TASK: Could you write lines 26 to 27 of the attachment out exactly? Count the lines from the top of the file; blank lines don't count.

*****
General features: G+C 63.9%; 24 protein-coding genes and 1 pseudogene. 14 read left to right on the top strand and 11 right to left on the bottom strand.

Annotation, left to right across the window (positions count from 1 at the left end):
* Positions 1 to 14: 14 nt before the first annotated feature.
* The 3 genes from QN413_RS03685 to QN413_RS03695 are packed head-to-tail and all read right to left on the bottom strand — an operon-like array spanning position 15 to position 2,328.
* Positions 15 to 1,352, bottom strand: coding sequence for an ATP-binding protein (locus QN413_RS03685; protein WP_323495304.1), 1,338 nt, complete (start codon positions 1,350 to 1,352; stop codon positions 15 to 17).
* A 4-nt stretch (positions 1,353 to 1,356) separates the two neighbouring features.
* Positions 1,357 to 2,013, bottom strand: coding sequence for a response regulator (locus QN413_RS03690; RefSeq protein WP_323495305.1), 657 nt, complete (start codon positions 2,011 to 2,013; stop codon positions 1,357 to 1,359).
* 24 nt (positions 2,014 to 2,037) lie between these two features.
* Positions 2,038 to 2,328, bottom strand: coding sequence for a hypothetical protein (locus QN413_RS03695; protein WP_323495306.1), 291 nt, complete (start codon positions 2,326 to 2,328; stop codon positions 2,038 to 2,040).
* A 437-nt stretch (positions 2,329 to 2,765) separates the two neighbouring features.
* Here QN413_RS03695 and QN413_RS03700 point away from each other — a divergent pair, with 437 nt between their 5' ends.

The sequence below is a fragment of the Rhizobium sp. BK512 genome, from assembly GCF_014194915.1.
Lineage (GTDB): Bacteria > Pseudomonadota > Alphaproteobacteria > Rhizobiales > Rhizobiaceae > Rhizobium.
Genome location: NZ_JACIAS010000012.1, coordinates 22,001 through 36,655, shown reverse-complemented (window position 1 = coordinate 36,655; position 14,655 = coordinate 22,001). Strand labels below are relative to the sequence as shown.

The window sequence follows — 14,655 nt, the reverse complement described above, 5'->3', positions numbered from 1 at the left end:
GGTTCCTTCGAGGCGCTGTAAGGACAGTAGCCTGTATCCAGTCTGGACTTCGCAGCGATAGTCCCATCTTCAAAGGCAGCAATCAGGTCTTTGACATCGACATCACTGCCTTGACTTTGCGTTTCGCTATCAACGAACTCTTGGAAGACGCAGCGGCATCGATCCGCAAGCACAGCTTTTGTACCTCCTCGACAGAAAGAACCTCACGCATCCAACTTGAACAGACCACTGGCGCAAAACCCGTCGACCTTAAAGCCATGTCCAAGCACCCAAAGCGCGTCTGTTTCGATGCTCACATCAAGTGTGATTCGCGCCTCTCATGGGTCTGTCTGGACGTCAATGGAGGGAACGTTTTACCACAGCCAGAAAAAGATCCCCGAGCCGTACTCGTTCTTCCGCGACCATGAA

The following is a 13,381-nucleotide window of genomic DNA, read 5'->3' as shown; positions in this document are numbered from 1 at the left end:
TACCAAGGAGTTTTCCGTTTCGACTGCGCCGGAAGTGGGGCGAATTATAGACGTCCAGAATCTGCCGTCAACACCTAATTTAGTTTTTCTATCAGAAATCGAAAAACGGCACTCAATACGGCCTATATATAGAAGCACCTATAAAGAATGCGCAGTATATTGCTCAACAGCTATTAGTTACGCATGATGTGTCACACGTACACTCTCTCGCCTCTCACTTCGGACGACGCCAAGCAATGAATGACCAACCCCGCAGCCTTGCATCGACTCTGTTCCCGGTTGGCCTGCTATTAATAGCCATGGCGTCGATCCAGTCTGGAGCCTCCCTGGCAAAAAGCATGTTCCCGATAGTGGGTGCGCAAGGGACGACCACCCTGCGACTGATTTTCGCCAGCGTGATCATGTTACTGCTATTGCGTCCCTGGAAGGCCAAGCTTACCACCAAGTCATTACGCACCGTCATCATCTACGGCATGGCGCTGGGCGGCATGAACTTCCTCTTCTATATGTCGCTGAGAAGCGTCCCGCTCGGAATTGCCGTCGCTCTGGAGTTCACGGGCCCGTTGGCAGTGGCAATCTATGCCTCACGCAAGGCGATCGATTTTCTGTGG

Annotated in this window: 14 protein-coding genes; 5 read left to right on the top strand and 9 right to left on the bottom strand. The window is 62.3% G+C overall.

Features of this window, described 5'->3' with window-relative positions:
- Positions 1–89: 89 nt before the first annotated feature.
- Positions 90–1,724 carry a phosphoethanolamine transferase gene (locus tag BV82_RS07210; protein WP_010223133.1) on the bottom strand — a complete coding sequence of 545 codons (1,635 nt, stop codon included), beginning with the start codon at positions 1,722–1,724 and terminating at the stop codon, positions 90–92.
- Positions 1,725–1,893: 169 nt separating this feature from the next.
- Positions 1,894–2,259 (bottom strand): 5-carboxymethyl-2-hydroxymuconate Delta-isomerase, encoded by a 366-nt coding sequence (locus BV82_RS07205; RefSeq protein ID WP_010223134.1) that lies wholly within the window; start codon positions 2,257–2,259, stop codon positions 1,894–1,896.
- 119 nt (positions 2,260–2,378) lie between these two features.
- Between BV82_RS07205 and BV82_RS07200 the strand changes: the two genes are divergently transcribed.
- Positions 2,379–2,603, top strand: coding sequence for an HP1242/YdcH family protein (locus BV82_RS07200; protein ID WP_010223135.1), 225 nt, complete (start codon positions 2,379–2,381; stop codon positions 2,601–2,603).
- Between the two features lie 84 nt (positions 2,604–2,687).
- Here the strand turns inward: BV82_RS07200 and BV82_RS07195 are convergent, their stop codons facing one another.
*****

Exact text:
- Between BV82_RS07205 and BV82_RS07200 the strand changes: the two genes are divergently transcribed.
- Positions 2,379–2,603, top strand: coding sequence for an HP1242/YdcH family protein (locus BV82_RS07200; protein ID WP_010223135.1), 225 nt, complete (start codon positions 2,379–2,381; stop codon positions 2,601–2,603).